Story by: Lynne Choate on August 5, 2016
I’m the mother of a fabulous 2-year-old boy. Casey is funny, loving and rambunctious. He’s also one package of M&Ms away from a temper tantrum in the middle of a grocery store. I know this day is coming, and I already dread it.
Two-year-olds are on their own emotional roller coaster as they test limits and navigate controlling their actions, impulses and feelings.
Knowing that, what am I so fearful of? The sight of Casey rolling around on the floor? No. I will probably laugh at that. The high-pitched, repeated screams of “NO”? Not really. We hear that at bath time.
What I fear most is the judgment, snide remarks and rude stares from others. I know I shouldn’t … but I do!
I try so hard to mimic my sister and friends who have parented ahead of me. They each seem to have done it flawlessly. But when I asked them for advice, they had their own horror stories to share — restaurant rumbles, toy store tantrums and mall meltdowns.
These horror stories weren’t about their child’s behavior but about how bystanders treated them. About the lack of compassion.
I will be the first to confess I have judged. I’d be lying if I said otherwise. But now that I am a parent, my judge and jury ways have been limited to laundry detergents and insane shoe choices of women I see walking downtown.
I know temper tantrums are a normal part of development and a result of a basic need not being met mixed with frustration over not being able to communicate the need. Tantrums (usually) are not about bad parenting.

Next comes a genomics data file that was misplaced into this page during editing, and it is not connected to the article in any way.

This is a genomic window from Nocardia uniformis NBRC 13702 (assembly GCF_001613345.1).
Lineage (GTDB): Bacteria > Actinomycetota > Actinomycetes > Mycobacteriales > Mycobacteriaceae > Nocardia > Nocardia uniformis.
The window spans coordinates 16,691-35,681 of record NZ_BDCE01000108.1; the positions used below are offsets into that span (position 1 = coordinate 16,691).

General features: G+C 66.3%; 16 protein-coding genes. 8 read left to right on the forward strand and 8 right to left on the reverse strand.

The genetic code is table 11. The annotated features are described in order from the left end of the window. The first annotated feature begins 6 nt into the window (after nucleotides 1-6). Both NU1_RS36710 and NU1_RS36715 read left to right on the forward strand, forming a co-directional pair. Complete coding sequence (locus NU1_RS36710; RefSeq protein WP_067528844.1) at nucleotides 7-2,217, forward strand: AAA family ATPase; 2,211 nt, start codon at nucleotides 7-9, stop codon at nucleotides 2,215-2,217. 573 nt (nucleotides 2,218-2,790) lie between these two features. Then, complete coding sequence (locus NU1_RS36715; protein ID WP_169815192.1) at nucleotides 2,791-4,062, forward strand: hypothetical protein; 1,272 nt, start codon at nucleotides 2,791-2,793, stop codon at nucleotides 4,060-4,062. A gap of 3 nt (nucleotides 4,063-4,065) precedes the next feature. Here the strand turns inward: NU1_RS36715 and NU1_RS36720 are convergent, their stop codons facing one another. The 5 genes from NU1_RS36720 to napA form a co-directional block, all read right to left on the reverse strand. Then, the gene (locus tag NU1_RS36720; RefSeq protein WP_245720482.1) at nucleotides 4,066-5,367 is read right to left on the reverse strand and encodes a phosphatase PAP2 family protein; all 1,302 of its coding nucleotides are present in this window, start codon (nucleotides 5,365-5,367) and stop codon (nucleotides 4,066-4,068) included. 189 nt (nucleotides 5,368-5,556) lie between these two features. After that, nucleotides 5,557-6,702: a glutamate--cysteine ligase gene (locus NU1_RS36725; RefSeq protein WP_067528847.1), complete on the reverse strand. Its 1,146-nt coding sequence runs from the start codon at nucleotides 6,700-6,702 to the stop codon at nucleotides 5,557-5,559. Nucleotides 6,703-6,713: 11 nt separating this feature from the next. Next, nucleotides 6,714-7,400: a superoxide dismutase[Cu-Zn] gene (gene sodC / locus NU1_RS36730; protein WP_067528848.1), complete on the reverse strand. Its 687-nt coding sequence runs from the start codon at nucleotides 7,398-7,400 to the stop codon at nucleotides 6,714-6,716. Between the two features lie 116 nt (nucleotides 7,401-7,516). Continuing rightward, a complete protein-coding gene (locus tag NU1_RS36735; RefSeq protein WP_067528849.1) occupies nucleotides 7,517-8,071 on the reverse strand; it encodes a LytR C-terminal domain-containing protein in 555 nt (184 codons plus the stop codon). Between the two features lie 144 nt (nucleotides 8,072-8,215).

For Casey, meltdowns usually happen when he is tired or hungry. Therefore, I can plan ahead to avoid a potential tantrum.
Erin Frazier, M.D., pediatrician and medical director, Children’s Hospital Foundation Office of Child Advocacy of Norton Children’s Hospital, suggests supporting parents you see struggling with a child.
“You never know what a parent may be going through with that child, and sometimes by simply offering compassion and encouragement, you may be saving a situation from going horribly wrong,” Dr. Frazier said. “Bystanders should always refrain from being condescending or throwing blame — and dirty looks — at the parent or the child.”
Dr. Frazier recommends helping the parent out by:
•Saying, “It looks like you could use some help. Is there anything I can do?”
•Being sympathetic. Say something like, “I remember my daughter when she was that age and shopping can be tough.”
•Speaking directly to the child to distract him or her from the behavior.
Although I am hesitant to have Casey interacting with a stranger he doesn’t know, I was intrigued to find out that sometimes having someone talk to the child will help diffuse the situation. The distraction of someone else speaking to the child is just enough to draw attention away from what started the tantrum in the first place.
I know I will need support when Casey’s first temper tantrum explodes. I can only hope that I am surrounded by compassionate people — parents, grandparents and individuals who will laugh (or cry) with me, give me that nod of encouragement and maybe even say “Been there, done that” as the go about their day. For that I will be grateful!
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